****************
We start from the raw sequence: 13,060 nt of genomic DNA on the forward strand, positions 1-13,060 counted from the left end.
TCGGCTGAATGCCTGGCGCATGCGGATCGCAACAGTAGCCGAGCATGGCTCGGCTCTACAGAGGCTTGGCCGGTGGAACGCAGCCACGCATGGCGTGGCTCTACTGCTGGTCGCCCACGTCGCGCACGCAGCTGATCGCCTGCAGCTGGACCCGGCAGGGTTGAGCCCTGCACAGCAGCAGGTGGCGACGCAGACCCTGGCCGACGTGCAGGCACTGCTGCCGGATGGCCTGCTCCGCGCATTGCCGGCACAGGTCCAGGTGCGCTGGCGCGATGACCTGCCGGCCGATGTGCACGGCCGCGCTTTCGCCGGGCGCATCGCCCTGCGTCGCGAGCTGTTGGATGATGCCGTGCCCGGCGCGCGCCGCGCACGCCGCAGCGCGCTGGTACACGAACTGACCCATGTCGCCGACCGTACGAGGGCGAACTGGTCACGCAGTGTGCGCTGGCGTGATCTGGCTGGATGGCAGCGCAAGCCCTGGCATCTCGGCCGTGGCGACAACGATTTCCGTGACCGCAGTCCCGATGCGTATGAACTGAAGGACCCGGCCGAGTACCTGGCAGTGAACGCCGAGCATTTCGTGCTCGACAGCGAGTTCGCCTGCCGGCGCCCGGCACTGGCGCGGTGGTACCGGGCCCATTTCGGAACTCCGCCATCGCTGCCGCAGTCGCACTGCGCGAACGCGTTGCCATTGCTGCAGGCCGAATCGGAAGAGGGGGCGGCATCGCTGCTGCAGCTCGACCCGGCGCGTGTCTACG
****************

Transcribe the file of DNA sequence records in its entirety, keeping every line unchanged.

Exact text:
We start from the raw sequence: 13,060 nt of genomic DNA on the forward strand, positions 1-13,060 counted from the left end.
TCGGCTGAATGCCTGGCGCATGCGGATCGCAACAGTAGCCGAGCATGGCTCGGCTCTACAGAGGCTTGGCCGGTGGAACGCAGCCACGCATGGCGTGGCTCTACTGCTGGTCGCCCACGTCGCGCACGCAGCTGATCGCCTGCAGCTGGACCCGGCAGGGTTGAGCCCTGCACAGCAGCAGGTGGCGACGCAGACCCTGGCCGACGTGCAGGCACTGCTGCCGGATGGCCTGCTCCGCGCATTGCCGGCACAGGTCCAGGTGCGCTGGCGCGATGACCTGCCGGCCGATGTGCACGGCCGCGCTTTCGCCGGGCGCATCGCCCTGCGTCGCGAGCTGTTGGATGATGCCGTGCCCGGCGCGCGCCGCGCACGCCGCAGCGCGCTGGTACACGAACTGACCCATGTCGCCGACCGTACGAGGGCGAACTGGTCACGCAGTGTGCGCTGGCGTGATCTGGCTGGATGGCAGCGCAAGCCCTGGCATCTCGGCCGTGGCGACAACGATTTCCGTGACCGCAGTCCCGATGCGTATGAACTGAAGGACCCGGCCGAGTACCTGGCAGTGAACGCCGAGCATTTCGTGCTCGACAGCGAGTTCGCCTGCCGGCGCCCGGCACTGGCGCGGTGGTACCGGGCCCATTTCGGAACTCCGCCATCGCTGCCGCAGTCGCACTGCGCGAACGCGTTGCCATTGCTGCAGGCCGAATCGGAAGAGGGGGCGGCATCGCTGCTGCAGCTCGACCCGGCGCGTGTCTACG